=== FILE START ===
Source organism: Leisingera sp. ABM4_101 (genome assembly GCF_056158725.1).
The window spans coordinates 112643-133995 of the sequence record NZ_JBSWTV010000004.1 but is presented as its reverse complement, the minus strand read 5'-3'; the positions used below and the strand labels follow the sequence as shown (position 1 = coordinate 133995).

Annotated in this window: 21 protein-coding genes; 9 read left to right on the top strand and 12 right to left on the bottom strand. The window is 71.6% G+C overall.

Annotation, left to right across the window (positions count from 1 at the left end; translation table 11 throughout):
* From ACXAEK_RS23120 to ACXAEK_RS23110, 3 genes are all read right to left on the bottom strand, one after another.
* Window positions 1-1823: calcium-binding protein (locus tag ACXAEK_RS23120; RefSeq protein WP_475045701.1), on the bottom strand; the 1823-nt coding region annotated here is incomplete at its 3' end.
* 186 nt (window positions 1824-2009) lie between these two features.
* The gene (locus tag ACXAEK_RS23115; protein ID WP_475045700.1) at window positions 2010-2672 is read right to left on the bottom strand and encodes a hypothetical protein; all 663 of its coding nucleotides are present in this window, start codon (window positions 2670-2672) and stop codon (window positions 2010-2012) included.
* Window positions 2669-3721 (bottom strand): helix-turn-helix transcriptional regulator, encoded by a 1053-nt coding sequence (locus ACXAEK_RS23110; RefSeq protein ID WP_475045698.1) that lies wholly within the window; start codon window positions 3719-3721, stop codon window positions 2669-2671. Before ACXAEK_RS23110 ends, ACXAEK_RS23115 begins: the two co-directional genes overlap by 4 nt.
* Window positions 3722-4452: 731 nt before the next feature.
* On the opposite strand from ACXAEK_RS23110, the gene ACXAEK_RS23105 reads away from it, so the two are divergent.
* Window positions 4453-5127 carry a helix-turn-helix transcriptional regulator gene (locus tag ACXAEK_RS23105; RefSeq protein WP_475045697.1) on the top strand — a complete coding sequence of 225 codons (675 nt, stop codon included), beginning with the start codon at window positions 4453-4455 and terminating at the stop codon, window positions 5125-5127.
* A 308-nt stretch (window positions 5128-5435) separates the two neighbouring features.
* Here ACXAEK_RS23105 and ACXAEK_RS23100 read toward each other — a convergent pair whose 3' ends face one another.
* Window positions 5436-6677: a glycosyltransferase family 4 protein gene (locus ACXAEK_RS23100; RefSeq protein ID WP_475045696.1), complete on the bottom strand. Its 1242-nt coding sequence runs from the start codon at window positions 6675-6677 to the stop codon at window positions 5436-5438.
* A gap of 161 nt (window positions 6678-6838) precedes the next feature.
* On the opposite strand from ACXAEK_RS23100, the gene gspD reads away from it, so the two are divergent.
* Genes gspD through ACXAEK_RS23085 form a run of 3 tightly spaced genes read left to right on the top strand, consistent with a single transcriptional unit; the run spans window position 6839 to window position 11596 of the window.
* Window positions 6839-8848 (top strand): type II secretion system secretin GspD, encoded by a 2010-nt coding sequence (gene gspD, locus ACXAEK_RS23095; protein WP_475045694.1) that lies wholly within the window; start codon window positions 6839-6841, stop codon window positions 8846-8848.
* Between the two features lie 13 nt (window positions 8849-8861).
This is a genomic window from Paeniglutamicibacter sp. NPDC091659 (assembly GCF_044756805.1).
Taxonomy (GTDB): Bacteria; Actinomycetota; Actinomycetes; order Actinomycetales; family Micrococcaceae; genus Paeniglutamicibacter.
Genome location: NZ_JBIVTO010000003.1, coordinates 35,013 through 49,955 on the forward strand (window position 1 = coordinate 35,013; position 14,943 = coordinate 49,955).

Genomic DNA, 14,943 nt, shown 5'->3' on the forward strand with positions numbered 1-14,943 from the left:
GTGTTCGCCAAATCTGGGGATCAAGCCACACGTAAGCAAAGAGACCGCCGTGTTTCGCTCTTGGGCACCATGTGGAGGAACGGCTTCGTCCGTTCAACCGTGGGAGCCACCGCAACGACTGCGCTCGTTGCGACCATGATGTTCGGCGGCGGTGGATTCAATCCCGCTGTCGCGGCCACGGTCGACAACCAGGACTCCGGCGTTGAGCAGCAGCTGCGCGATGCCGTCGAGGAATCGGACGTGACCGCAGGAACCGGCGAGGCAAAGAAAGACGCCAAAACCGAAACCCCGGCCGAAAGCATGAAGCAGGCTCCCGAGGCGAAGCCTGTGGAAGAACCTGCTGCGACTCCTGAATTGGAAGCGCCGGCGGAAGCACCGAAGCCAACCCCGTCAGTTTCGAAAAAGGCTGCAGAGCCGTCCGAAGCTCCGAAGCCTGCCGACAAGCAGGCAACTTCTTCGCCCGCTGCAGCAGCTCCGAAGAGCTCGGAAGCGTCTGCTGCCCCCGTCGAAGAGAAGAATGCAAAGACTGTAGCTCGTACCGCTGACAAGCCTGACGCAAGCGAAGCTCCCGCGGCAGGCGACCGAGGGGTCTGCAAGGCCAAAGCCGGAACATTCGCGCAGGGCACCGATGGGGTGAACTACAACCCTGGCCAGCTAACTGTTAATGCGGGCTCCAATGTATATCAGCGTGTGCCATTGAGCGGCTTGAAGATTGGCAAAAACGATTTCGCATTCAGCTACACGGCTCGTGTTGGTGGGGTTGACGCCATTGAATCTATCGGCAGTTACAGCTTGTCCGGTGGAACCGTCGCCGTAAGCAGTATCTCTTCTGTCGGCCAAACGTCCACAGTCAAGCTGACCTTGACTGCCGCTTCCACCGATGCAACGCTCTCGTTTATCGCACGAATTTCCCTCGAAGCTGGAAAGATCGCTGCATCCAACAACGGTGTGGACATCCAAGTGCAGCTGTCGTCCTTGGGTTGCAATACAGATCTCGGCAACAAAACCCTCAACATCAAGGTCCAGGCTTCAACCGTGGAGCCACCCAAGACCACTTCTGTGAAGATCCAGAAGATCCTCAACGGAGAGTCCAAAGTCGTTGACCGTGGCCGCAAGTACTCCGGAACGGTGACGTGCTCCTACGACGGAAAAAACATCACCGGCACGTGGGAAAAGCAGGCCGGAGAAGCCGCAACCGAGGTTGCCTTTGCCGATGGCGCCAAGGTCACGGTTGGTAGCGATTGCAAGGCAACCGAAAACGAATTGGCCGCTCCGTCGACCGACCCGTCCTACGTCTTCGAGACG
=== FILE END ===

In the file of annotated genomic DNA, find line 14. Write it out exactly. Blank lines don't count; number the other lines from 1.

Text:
* Here ACXAEK_RS23105 and ACXAEK_RS23100 read toward each other — a convergent pair whose 3' ends face one another.